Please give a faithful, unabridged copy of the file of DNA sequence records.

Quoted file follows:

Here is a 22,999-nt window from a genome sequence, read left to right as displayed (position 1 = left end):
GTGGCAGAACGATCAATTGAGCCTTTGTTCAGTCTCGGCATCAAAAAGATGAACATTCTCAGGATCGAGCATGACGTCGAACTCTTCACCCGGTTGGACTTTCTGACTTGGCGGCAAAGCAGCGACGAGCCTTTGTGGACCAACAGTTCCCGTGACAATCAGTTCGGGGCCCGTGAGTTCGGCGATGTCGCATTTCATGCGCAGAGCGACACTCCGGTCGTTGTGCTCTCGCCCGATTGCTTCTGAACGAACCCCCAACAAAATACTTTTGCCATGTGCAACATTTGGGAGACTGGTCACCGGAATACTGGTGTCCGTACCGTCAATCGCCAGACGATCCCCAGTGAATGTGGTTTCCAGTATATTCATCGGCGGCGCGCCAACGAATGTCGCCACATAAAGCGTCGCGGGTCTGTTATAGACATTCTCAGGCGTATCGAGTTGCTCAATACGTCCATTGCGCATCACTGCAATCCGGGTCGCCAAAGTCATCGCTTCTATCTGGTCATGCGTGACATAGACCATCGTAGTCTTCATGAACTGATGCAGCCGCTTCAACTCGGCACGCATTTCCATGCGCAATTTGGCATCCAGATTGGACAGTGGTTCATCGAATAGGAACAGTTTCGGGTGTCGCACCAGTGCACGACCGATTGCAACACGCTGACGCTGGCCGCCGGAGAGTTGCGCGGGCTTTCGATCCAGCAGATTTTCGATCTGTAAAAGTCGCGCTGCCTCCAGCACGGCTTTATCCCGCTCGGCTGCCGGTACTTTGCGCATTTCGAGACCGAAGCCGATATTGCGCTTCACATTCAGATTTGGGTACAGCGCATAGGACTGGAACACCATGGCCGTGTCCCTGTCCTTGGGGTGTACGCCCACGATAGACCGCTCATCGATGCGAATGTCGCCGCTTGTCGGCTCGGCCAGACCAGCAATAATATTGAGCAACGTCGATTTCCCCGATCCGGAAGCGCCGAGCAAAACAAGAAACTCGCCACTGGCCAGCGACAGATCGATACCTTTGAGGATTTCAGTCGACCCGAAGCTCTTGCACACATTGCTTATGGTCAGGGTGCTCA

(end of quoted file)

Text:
Here is a 22,999-nt window from a genome sequence, read left to right as displayed (position 1 = left end):
GTGGCAGAACGATCAATTGAGCCTTTGTTCAGTCTCGGCATCAAAAAGATGAACATTCTCAGGATCGAGCATGACGTCGAACTCTTCACCCGGTTGGACTTTCTGACTTGGCGGCAAAGCAGCGACGAGCCTTTGTGGACCAACAGTTCCCGTGACAATCAGTTCGGGGCCCGTGAGTTCGGCGATGTCGCATTTCATGCGCAGAGCGACACTCCGGTCGTTGTGCTCTCGCCCGATTGCTTCTGAACGAACCCCCAACAAAATACTTTTGCCATGTGCAACATTTGGGAGACTGGTCACCGGAATACTGGTGTCCGTACCGTCAATCGCCAGACGATCCCCAGTGAATGTGGTTTCCAGTATATTCATCGGCGGCGCGCCAACGAATGTCGCCACATAAAGCGTCGCGGGTCTGTTATAGACATTCTCAGGCGTATCGAGTTGCTCAATACGTCCATTGCGCATCACTGCAATCCGGGTCGCCAAAGTCATCGCTTCTATCTGGTCATGCGTGACATAGACCATCGTAGTCTTCATGAACTGATGCAGCCGCTTCAACTCGGCACGCATTTCCATGCGCAATTTGGCATCCAGATTGGACAGTGGTTCATCGAATAGGAACAGTTTCGGGTGTCGCACCAGTGCACGACCGATTGCAACACGCTGACGCTGGCCGCCGGAGAGTTGCGCGGGCTTTCGATCCAGCAGATTTTCGATCTGTAAAAGTCGCGCTGCCTCCAGCACGGCTTTATCCCGCTCGGCTGCCGGTACTTTGCGCATTTCGAGACCGAAGCCGATATTGCGCTTCACATTCAGATTTGGGTACAGCGCATAGGACTGGAACACCATGGCCGTGTCCCTGTCCTTGGGGTGTACGCCCACGATAGACCGCTCATCGATGCGAATGTCGCCGCTTGTCGGCTCGGCCAGACCAGCAATAATATTGAGCAACGTCGATTTCCCCGATCCGGAAGCGCCGAGCAAAACAAGAAACTCGCCACTGGCCAGCGACAGATCGATACCTTTGAGGATTTCAGTCGACCCGAAGCTCTTGCACACATTGCTTATGGTCAGGGTGCTCA